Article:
Support to Providers
Healthy Kids Program Nurse Consultants work to certify primary care providers to participate in the program, train staff on program standards and procedures, assist providers with program billing and reporting, and educate providers about referral processes.
The Department of Health and Mental Hygiene maintains an EPSDT website that contains resources for providers, including the provider manual, provider forms, and the state’s periodicity schedule.
No information at this time.
Support to Families
The Michigan Department of Community Health produces a Healthy Kids brochure informing families about eligibility and services covered by the benefit. Multi-lingual brochure for families about well-child visits.
Medicaid managed care plans are required to reach out to families when children are overdue for a well-child visit.
Support to Providers
The Michigan Department of Community Health website hosts a page for providers consolidating Medicaid policy bulletins, provider manuals, forms, billing information, and training opportunities.
Support to Providers
The Minnesota Department of Human Services operates a Child and Teen Checkups (C&TC) program website, which contains the C&TC provider manual and coordinator handbook; age-specific C&TC documentation forms for providers and clinics; quality indicators for child health and developmental screening documents; screening schedules; and multiple factsheets, among other resources. The state also provides ongoing provider training on the C&TC program. E-Learning training on topics such as hearing, vision, oral health, and developmental screenings.
The Mississippi Department of Health (DOH) operates an EPSDT website that provides information on the benefit and how to determine eligibility for these services.
Managed care organizations participating in the Mississippi Coordinated Access Network (MississippiCAN) are required to provide “instructions advising enrollees about EPSDT and how to access such services.” Families of children with special health care needs enrolled in managed care may also request that their specialist be the primary care provider for their child, and “the Contractor shall have in place procedures for ensuring access to needed services for these enrollees or shall grant these PCP requests, as is reasonably feasible and in accordance with Contractor’s credentialing policies and procedures.”
Mississippi Youth Programs Around the Clock (MYPAC)
Youth enrolled in MYPAC, the state’s 1915(c) waiver for children with serious behavioral health needs, are assigned a Family Support Specialist (FSS), who acts as their personal advisor to answer questions about the program. An FSS is someone who has experience as a parent/guardian of a child with Serious Emotional Disturbance (SED).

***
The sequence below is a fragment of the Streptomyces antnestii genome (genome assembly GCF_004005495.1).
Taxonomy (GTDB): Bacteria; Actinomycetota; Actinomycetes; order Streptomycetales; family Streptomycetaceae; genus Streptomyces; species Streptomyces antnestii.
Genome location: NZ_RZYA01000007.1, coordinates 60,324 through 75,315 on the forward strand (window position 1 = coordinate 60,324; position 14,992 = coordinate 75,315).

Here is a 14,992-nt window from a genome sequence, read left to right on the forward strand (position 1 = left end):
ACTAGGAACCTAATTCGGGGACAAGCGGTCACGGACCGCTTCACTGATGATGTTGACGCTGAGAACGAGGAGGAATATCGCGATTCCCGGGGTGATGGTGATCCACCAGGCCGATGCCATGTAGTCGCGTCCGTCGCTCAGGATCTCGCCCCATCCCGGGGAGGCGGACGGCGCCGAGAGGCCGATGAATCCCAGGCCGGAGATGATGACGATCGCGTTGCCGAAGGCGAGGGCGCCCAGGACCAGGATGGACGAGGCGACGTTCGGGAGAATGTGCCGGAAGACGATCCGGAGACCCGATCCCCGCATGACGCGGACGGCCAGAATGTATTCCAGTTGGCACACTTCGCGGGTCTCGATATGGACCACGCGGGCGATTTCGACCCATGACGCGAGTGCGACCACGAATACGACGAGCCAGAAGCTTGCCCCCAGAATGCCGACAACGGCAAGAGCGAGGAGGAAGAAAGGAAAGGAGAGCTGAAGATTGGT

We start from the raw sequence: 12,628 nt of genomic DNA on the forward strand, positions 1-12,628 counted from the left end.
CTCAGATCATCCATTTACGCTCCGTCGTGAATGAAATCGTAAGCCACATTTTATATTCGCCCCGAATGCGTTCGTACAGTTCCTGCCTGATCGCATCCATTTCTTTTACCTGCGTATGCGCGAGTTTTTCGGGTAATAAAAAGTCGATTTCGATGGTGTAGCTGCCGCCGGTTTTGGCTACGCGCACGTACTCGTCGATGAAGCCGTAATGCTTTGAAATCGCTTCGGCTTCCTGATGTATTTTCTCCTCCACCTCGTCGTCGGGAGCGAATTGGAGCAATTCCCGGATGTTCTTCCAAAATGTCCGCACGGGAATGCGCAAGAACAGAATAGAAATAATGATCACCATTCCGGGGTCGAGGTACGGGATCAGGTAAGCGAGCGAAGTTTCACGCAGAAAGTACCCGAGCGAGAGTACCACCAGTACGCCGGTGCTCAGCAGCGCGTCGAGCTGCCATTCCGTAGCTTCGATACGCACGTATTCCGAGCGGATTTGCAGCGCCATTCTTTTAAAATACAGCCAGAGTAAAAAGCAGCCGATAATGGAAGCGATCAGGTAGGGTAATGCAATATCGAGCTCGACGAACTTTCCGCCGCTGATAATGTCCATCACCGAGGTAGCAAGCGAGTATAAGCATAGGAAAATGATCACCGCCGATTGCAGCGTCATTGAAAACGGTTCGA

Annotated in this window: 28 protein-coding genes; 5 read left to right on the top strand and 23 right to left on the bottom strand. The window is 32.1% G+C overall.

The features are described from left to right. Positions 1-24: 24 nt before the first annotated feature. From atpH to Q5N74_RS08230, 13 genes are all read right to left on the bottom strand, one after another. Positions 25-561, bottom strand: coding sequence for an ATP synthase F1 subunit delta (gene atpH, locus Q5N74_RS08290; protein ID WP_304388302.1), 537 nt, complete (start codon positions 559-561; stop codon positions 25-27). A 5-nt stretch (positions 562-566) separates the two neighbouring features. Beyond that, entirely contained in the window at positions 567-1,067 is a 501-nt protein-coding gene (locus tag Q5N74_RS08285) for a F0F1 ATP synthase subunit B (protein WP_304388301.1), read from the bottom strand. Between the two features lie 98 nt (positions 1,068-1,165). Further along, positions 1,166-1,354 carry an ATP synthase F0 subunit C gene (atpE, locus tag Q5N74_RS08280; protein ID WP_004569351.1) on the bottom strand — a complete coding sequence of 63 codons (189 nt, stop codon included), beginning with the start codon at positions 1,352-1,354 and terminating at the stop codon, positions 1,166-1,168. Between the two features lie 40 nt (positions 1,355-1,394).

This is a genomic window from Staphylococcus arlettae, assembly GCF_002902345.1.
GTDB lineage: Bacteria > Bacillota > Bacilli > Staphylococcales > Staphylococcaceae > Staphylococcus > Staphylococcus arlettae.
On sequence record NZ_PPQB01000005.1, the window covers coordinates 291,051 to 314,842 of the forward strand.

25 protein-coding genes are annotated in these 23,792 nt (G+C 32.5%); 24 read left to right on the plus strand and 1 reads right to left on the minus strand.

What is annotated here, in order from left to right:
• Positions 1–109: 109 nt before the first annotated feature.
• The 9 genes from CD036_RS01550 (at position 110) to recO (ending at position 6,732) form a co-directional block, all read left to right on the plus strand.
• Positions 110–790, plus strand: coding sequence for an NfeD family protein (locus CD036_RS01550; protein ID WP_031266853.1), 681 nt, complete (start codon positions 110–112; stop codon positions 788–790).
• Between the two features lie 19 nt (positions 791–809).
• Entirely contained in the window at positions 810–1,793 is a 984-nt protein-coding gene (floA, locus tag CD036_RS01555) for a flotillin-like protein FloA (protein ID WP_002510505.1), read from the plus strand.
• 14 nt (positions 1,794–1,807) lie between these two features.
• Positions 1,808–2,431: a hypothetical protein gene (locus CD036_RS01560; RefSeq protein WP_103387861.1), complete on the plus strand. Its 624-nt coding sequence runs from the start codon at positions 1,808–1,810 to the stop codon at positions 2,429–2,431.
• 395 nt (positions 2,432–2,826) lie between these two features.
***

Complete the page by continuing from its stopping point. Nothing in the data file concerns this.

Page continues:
Support to Providers
Mississippi Medicaid produced a provider manual for EPSDT services, which outlines topics such as provider requirements, covered services, and reimbursement.
Medicaid providers in Mississippi also receive pamphlets and books describing the Medicaid benefit for children and adolescents. The state has developed Screening Documentation Forms for all ages, from 1 month to 15 – 20 years. These forms include a checklist for the providers when performing a screen under the benefit. The forms, and the periodicity, schedule follow Bright Futures guidelines.
No information at this time.
Support to FamiliesMontana Medicaid has produced a Member Guide that covers available services, including a description of the components of a well child visit, included immunizations, and the recommended schedule for well child visits. The state has also produced a video on well-child checkups. Fliers advertising EPSDT services are also available for families.
Support to Providers
Montana Medicaid offers a number of provider manuals and bulletins. The state also makes available a variety of resources for providers, including on children’s mental health services and oral health services.
Support to Families
Nebraska Medicaid offers a Client Information page with information about the program and I has a created a Frequently Asked Questions document on Medicaid managed care for families. The managed care organizations in the state have produced Client Guidebooks with more information about covered benefits, including EPSDT.